Genesis 20: The Protector of the Covenant

Genesis 20 presents us with a familiar pattern:  Abraham lies about Sarah’s identity as his wife.   In doing so, he jeopardizes two covenants at once.

First, Abraham jeopardizes his marriage covenant.  To save his own skin from a perceived, not an actual threat, he lies: “She is my sister” (v.2).  In the process, he leaves his bride utterly exposed to exploitation by Abimelech.  The only reason she isn’t ultimately violated is that the Lord Himself personally intervenes through Abimelech’s dream (vv.3–7).  It would be one thing, I suppose, for Abraham to have lied about Sarah’s identity to make her safer:  to expose himself to danger so that he might insulate her.  But in fact he does precisely the opposite:  he lies about Sarah to make himself safer, and by so doing exposes her to great moral and physical danger.

By comparison to his greatest son, Abraham is a poor specimen of a husband indeed:  “Husbands, love your wives, as Christ loved the church and gave Himself up for her, that He might sanctify her, having cleansed her by the washing of water with the word, so that he might present the church to himself in splendor, without spot or wrinkle or any such thing, that she might be holy and without blemish.  In the same way husbands should love their wives as their own bodies….” (Ephesians 5:25-28).  Abraham gave Sarah up for himself, and did not guard her purity.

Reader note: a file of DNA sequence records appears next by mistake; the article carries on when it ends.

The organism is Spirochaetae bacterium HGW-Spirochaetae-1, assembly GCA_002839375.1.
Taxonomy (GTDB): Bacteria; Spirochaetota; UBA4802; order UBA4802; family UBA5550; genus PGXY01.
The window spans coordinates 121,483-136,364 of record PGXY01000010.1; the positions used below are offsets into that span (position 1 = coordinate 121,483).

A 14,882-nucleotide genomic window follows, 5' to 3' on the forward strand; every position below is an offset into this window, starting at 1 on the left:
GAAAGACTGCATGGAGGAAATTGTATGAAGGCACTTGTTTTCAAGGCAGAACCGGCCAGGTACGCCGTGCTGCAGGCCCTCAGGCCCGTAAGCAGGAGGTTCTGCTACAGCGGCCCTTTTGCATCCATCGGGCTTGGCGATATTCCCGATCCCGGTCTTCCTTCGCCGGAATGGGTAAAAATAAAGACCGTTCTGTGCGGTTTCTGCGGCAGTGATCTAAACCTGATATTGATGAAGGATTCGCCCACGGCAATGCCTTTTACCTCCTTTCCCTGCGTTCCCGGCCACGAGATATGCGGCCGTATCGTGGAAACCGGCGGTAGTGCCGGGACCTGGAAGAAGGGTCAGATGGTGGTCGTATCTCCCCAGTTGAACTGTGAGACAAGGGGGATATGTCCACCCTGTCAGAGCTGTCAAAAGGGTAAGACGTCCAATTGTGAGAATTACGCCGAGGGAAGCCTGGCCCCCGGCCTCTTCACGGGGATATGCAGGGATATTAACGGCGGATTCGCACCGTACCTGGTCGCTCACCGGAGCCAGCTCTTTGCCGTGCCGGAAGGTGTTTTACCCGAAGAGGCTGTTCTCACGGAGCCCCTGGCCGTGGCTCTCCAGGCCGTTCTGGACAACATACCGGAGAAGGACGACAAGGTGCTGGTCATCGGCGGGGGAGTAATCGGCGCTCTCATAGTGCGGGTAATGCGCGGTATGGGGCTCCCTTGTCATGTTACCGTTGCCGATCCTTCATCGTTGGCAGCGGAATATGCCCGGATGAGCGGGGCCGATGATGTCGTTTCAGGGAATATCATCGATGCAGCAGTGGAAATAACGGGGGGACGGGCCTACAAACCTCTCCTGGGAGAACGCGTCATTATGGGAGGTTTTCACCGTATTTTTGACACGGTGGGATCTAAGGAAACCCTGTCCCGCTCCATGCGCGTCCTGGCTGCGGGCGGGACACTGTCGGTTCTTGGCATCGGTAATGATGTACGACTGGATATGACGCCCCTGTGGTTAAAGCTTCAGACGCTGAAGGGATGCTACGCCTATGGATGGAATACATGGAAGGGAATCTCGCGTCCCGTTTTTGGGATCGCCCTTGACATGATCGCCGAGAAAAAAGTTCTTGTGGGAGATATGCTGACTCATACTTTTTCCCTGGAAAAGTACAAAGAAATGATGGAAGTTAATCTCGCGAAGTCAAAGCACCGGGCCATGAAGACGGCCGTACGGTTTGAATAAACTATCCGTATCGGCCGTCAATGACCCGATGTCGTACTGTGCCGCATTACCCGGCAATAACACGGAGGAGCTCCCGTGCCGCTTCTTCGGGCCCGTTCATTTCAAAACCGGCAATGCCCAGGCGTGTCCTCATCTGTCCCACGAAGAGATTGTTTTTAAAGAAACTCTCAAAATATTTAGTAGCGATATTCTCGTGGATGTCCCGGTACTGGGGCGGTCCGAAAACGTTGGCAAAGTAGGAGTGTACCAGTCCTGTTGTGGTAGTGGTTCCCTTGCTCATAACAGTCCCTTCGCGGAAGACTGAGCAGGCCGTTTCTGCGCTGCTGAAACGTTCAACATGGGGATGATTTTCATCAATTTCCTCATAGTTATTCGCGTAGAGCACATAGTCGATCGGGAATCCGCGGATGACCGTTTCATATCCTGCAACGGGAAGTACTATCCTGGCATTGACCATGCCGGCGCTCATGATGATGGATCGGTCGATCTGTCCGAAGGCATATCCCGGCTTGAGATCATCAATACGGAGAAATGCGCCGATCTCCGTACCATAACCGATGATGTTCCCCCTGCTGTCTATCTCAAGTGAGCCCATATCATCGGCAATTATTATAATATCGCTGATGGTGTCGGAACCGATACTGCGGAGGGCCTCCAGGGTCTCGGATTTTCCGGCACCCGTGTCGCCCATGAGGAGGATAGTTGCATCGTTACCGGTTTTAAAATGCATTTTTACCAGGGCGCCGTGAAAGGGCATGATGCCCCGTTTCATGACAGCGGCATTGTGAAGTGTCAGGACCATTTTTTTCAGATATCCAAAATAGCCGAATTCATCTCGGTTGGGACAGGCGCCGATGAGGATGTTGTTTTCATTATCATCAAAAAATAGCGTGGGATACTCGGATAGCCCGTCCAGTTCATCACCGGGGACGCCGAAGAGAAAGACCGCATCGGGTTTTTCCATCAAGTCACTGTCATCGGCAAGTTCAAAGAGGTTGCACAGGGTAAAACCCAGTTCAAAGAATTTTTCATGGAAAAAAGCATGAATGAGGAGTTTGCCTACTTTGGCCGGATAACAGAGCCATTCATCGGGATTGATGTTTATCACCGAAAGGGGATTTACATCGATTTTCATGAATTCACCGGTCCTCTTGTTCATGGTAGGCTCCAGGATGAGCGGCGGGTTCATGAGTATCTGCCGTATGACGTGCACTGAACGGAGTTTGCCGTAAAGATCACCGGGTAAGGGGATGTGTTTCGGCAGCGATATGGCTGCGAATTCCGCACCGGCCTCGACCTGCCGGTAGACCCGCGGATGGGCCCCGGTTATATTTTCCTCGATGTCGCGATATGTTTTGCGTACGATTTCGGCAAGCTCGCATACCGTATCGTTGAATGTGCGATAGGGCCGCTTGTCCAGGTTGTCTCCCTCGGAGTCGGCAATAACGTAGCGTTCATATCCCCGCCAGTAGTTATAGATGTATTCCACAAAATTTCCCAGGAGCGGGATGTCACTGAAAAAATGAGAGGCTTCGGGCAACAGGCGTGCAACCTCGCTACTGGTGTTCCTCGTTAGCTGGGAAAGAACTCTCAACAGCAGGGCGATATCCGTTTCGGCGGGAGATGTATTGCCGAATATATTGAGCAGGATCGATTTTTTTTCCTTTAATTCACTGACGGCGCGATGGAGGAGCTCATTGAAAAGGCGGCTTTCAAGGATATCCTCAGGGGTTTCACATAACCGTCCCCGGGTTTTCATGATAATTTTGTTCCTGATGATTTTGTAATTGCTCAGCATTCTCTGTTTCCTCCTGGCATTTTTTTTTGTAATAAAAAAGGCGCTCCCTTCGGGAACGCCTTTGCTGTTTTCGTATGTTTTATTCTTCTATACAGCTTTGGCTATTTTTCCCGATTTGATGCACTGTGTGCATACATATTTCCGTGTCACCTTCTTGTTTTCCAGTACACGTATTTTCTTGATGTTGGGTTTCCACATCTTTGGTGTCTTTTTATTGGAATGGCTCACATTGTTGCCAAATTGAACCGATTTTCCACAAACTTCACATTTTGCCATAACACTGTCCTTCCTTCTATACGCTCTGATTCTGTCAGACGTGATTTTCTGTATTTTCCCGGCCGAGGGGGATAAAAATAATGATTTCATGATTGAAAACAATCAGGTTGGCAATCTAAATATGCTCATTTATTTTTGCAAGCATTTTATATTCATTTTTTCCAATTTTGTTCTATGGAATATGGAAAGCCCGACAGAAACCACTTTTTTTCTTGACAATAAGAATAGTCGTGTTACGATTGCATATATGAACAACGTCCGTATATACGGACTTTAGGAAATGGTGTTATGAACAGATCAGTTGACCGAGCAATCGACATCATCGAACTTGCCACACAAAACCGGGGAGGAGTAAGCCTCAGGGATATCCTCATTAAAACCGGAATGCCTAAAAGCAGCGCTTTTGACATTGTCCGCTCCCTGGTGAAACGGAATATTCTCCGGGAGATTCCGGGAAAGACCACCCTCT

The second covenant Abraham puts into jeopardy is the Lord’s covenant with him.  The Lord had promised that Abraham & Sarah would be given a son (Chs.17-18).  Abraham’s deception in Ch.20 raises the possibility that, if Sarah becomes pregnant, it would appear that Abimelech, rather than Abraham, was the father, thus casting a shadow of uncertainty over the heart of the Lord’s covenant with Abraham.

But the Lord intervenes to protect, not merely Sarah’s purity, but the integrity of His covenant with Abraham.  Again and again throughout Genesis, the treasure of the covenant is placed into hands that are not sufficiently faithful to guard it well.  The only hope is always that the Lord’s own zeal to uphold the covenant exceeds man’s that it be upheld.

This is the plotline of the entire Bible.  This the plotline of history.  This is the story of the Christian life:  it is He who began a good work in us, who will also be the One to bring it to completion in the day of Christ Jesus (Philippians 1:6).

SDG

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